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China and Russia sent naval warships near the coast of Alaska during a joint naval patrol earlier this week, prompting a response from the U.S. Navy and condemnation from Alaska’s senators.
The two countries sent eleven ships close to Alaska’s southwest coast — nearing the Aleutian Islands — but never entered American waters, according to a report from The Wall Street Journal. This is likely the largest fleet of Russian and Chinese ships ever to approach the American coast, experts told the outlet.
“It is a historical first,” senior research fellow at the Heritage Foundation, Brent Sadler, said. “Given the context of the war in Ukraine and tensions around Taiwan, this move is highly provocative.”
Republican Senator Dan Sullivan of Alaska told Fox News the U.S. Navy mobilized four destroyers to shadow and guide the Chinese and Russian ships away from Alaska’s coast. A U.S. defense official said the USS John S. McCain, the USS Benfold, the USS John Finn, and the USS Chung-Hoon tracked the foreign ships’ movements and were accompanied by a maritime patrol and reconnaissance plane, the Journal noted.
A U.S. Northern Command spokesman confirmed to the Journal a combined patrol consisting of Russian and Chinese ships had occurred but would not confirm the number of vessels or their location.
“Air and maritime assets under our commands conducted operations to assure the defense of the United States and Canada,” a U.S. Northern Command statement said. “The patrol remained in international waters and was not considered a threat.”
A Chinese embassy spokesman told the outlet the patrol and its location was “not targeted at any third party and has nothing to do with the current international and regional situation.”
Sullivan called the move “unprecedented” and “concerning,” adding, “It just solidifies this idea that we’ve entered a new era of authoritarian aggression led by the dictators in Beijing and Moscow who are increasingly aggressive.”
Senator Lisa Murkowski (R-AK) expressed similar concerns over the increasing tensions and explained the important role Alaska plays in foreign relations and national security, given its proximity to Russia. Murkowski pressed her colleagues in the Senate to support additional funding and resources for military readiness and capabilities in Alaska.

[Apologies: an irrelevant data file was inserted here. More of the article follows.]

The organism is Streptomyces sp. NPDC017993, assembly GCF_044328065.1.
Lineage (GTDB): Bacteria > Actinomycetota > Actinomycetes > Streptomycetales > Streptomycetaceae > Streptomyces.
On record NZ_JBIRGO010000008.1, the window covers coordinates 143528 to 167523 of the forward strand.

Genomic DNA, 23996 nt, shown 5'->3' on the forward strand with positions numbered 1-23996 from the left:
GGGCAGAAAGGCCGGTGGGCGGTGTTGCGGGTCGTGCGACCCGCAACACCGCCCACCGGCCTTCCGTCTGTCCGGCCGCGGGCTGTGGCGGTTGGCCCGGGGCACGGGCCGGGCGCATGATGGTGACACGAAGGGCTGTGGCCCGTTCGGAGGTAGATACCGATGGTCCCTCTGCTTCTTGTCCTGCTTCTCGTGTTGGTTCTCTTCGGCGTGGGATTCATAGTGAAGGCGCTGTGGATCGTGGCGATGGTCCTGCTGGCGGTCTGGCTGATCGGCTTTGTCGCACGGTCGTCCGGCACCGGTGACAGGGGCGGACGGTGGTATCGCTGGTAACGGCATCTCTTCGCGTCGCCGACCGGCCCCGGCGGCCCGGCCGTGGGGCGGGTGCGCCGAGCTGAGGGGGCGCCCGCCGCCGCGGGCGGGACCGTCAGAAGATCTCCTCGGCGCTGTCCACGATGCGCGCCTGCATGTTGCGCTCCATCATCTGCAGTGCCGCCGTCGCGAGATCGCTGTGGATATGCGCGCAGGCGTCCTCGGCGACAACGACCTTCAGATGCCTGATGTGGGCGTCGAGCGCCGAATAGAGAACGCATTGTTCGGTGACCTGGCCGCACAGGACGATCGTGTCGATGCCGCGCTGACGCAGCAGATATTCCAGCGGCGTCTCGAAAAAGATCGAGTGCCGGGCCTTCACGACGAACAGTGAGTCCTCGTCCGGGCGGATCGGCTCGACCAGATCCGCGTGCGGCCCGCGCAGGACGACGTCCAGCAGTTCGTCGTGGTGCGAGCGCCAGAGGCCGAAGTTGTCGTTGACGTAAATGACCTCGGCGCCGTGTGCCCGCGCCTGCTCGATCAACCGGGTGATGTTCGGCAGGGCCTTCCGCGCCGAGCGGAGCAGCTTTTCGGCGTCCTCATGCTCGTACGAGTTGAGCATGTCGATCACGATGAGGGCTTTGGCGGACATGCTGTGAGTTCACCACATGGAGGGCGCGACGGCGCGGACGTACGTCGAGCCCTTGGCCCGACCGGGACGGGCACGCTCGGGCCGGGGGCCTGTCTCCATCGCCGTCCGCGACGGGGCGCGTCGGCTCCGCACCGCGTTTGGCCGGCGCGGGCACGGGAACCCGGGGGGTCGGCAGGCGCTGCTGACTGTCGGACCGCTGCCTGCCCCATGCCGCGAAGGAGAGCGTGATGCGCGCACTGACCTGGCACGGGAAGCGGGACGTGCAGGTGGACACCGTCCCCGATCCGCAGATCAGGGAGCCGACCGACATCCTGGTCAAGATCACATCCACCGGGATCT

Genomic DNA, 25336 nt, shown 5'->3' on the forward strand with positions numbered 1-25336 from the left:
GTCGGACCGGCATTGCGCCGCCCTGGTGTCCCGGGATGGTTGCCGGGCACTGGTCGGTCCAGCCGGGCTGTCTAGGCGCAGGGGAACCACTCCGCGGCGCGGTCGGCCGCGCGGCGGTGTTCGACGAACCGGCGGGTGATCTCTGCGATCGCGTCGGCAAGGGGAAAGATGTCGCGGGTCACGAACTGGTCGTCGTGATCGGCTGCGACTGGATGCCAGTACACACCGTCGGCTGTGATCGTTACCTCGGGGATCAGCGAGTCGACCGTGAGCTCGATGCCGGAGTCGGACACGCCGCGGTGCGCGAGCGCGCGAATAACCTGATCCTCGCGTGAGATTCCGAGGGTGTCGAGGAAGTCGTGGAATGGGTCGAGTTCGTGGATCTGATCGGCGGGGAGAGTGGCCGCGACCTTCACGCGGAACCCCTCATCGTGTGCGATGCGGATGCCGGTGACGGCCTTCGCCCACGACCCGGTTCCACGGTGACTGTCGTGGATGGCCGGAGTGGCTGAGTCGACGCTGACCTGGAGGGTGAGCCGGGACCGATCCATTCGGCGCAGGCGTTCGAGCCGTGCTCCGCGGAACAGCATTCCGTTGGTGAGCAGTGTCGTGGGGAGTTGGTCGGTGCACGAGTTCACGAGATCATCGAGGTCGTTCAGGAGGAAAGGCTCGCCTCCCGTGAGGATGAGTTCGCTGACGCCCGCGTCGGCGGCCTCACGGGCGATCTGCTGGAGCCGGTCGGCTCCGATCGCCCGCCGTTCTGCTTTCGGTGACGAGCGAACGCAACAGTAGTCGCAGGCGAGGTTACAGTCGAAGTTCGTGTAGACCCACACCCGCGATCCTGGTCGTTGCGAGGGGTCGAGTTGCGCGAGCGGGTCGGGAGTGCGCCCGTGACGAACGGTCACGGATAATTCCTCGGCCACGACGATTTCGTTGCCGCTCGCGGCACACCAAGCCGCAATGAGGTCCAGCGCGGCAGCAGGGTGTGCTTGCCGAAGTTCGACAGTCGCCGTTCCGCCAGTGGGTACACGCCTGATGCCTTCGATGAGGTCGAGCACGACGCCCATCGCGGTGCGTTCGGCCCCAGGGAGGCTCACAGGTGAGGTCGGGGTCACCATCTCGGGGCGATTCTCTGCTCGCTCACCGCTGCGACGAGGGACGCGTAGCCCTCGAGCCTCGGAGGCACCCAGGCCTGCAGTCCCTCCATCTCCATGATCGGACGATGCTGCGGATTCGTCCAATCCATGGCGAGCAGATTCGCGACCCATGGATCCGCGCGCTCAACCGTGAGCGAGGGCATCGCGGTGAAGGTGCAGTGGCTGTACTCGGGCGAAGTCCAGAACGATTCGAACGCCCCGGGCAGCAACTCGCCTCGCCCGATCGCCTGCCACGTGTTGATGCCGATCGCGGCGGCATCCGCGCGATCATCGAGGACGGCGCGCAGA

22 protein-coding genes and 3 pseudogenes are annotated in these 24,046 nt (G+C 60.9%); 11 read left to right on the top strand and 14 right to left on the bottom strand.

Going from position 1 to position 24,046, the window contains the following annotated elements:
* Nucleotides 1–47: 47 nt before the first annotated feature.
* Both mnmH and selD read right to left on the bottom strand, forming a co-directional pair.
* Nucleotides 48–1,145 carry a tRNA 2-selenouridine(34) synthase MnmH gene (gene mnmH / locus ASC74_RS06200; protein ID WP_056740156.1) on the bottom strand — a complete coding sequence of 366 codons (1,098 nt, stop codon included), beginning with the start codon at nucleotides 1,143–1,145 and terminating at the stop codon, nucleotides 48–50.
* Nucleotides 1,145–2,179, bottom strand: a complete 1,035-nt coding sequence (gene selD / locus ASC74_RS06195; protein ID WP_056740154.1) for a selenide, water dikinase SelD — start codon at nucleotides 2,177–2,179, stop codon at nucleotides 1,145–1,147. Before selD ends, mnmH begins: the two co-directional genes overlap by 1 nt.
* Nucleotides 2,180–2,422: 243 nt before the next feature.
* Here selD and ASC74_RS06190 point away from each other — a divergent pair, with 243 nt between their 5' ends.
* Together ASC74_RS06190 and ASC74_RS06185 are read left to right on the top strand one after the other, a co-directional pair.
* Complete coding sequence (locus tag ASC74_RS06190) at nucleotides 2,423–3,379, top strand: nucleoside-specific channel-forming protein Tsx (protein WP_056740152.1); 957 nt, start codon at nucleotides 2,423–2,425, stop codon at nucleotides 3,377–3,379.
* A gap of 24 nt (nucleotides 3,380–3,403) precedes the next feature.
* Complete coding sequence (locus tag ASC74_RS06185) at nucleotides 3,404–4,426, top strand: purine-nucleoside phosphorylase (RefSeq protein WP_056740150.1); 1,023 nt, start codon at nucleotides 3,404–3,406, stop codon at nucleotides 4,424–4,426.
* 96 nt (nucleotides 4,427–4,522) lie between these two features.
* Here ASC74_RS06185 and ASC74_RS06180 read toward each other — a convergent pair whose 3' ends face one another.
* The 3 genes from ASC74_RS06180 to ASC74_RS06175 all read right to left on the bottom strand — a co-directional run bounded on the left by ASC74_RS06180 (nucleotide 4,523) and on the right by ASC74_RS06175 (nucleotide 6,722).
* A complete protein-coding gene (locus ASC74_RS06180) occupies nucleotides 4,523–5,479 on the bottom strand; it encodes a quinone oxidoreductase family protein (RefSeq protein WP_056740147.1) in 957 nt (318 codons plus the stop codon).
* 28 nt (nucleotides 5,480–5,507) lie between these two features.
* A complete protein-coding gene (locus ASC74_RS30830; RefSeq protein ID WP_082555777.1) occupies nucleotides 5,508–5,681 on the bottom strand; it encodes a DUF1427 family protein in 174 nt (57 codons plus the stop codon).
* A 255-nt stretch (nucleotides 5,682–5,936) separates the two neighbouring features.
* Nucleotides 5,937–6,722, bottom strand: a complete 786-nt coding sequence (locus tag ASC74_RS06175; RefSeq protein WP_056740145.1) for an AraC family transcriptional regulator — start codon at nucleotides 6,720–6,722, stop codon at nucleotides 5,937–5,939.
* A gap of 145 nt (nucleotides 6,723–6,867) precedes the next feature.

Sullivan called the U.S. response a “significant improvement” over the “tepid” American response to a smaller flotilla in September. That fleet got 90 miles from the Aleutians and consisted of seven Russian and Chinese ships, Fox News reported. In response, the U.S. dispatched one Coast Guard cutter.
“We ramped that up significantly. Four U.S. destroyers and air assets, P-8’s, that were tracking and monitoring this large-scale Russian-Chinese task force quite closely. So that is a significant improvement,” Sullivan said of the recent incursion and American response. “That’s a lot of naval power up here demonstrating American resolve.”
Admiral John Aquilino, the leader of the U.S. Indo-Pacific Command, said at the Aspen Security Forum last month that Russian-Chinese joint exercises have increased, according to the Journal. “I only see the cooperation getting stronger, and boy that’s concerning. That’s a dangerous world,” he said.
There is currently a struggle for dominance and power in the Arctic region, which is becoming contested territory, and the Russian-Chinese naval patrols appear to be part of that struggle, the Journal reports. Their work together in the region is a sign of increasing cooperation between Moscow and Beijing. According to the Arctic Council, which is an intergovernmental forum focused on the Arctic, the Aleut region, where the Aleutian Islands are located, is referred to as the “doorway to the Arctic.”
Eight countries that have territory in the Arctic make up the Arctic Council and are “stewards of the region,” according to the Council website. They include the U.S., Canada, Russia, Denmark, Finland, Iceland, Sweden, and Norway, and according to the council, “Their national jurisdictions and international law govern the lands surrounding the Arctic Ocean and its waters.”
China, however, claimed it was a “near-Arctic state” in 2018 in an attempt to push for a greater governance role in the region, according to the RAND Corporation. It has attempted to establish gas and mining operations in the region and claims it is an “active participant, builder, and contributor in Arctic affairs.”